Epilepsy + Original Articles

10 Home Safety Tips for People With Epilepsy

From installing carpets to ensuring doors open outward, learn how to reduce the risk of injury. Basic home safety is important for everyone, but especially for people with epilepsy. The unpredictable nature of the disease means that seizures may occur at any time, putting epileptics at high risk of injury from falls or loss of balance. Here are 10 simple tips to keep yourself and your loved ones safe at home: 1.

The Newest Treatments for Epilepsy

What are the cutting-edge options for treating this neurological disorder? If you're living with epilepsy, you probably take antiepileptic medications regularly to control your symptoms. But for about a third of epileptics, even the best medical treatments won't be effective. New Treatment Options There's hope on the horizon for people with uncontrolled epilepsy, according to Christopher DeGiorgio, MD, a Professor of Neurology at UCLA, and Vice President of Neurology at NeuroSigma, a Los Angeles medical device company.

4 Common Treatment Options for Epilepsy

Anti-epileptic drugs are usually the first course of treatment for people with epilepsy, but surgery, dietary changes, and other approaches may prove useful. Just as there isn't one single type of epilepsy, there isn't one single treatment that will work for the three million Americans who suffer from this neurological disorder. Here's a rundown of the most common therapies relied upon by people with epilepsy: Drugs Fortunately, most people with epilepsy can completely eliminate their seizures by taking one anti-seizure medication, and a significant portion of the rest can reduce the severity and frequency of their seizures.

Health by the Numbers: Epilepsy

With the right treatment, most individuals with epilepsy can live normal, happy lives. Here's a look at the disease by the numbers. Epilepsy, a chronic neurological disorder, produces seizures that can last from a few seconds to a few minutes. Individuals with this medical condition can experience symptoms that range from convulsions to blank staring to jerking movements in the arms and legs.

What Can Reiki Do for You?

While acupuncture, massage, and chiropractic garner most of the attention, Reiki quietly benefits patients in its own gentle way. Complementary and alternative healing practices are becoming mainstream as people search for ways to support health naturally. While acupuncture, massage, and chiropractic garner most of the attention, Reiki quietly benefits patients in its own gentle way.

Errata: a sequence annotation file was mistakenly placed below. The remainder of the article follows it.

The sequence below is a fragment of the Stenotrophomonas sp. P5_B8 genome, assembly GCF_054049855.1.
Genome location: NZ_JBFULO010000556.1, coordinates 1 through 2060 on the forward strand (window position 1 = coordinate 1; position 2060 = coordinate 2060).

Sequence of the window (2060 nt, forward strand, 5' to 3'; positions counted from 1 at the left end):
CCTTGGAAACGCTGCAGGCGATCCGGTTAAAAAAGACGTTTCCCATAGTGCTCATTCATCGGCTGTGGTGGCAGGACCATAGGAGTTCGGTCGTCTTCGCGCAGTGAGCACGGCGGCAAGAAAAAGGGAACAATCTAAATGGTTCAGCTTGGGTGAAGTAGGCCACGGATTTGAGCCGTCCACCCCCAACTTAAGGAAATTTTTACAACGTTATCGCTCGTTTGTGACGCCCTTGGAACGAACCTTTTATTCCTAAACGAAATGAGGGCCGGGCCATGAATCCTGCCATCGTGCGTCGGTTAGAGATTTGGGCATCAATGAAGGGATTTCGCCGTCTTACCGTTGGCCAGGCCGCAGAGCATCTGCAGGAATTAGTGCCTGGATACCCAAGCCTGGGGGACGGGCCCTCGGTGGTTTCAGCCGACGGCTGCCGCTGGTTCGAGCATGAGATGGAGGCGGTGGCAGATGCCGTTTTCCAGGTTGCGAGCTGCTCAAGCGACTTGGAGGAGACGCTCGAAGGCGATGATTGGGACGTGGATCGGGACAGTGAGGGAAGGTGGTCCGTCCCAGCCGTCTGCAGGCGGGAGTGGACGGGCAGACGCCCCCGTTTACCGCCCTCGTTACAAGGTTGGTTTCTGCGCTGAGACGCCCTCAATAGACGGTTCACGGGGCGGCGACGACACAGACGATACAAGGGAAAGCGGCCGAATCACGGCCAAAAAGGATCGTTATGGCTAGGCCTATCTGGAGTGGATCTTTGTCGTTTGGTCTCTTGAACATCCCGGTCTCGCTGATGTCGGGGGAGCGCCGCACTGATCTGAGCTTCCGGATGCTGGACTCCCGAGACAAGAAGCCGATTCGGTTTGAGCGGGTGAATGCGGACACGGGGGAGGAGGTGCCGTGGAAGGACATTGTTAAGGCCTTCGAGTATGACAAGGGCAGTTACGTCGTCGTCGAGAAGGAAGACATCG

Could Neurofeedback Retrain Your Brain?

Although the procedure may sound complex, the intended results are not. NFT seeks to teach a brain with a particular abnormality how to behave normally. Picture the scene from TV. A patient suffering from some mental malady is holed up in a windowless office, electrodes placed strategically about her head, while a screen records responses to various stimuli. It's fiction, but the premise is anchored in scientific accuracy.

Could Magnet Treatment Cure Depression?

There's a potential new treatment for depression that is showing promising results in studies and clinical trials, especially for patients who don't respond to traditional therapy. There's a potential new treatment for depression that is showing promising results in studies and clinical trials, especially for patients who don't respond to traditional therapy. Transcranial Magnet Stimulation (TMS) uses magnetic fields to stimulate nerve cells in the brain involved in mood control and depression.

Understanding Epileptic Seizures

There is currently no cure for epilepsy, but with the right treatment, most people with the condition can lead normal, fulfilling lives. More than 2 million people in the United States have been diagnosed with epilepsy, according to the National Institute of Neurological Disorders and Stroke (NINDS). But as common as epilepsy is, stigmas about the condition have only recently begun to be dispelled.

Dispelling the Top 5 Epilepsy Myths

Although much is still unknown about epilepsy, experts agree that these common myths are not true. Epilepsy--the mere word often conjures images that are either terribly frightening or simply inaccurate. And despite being first documented by Hippocrates in 400 B.C., the cause of this brain disorder, which is primarily characterized by recurrent seizures, is still largely a mystery.
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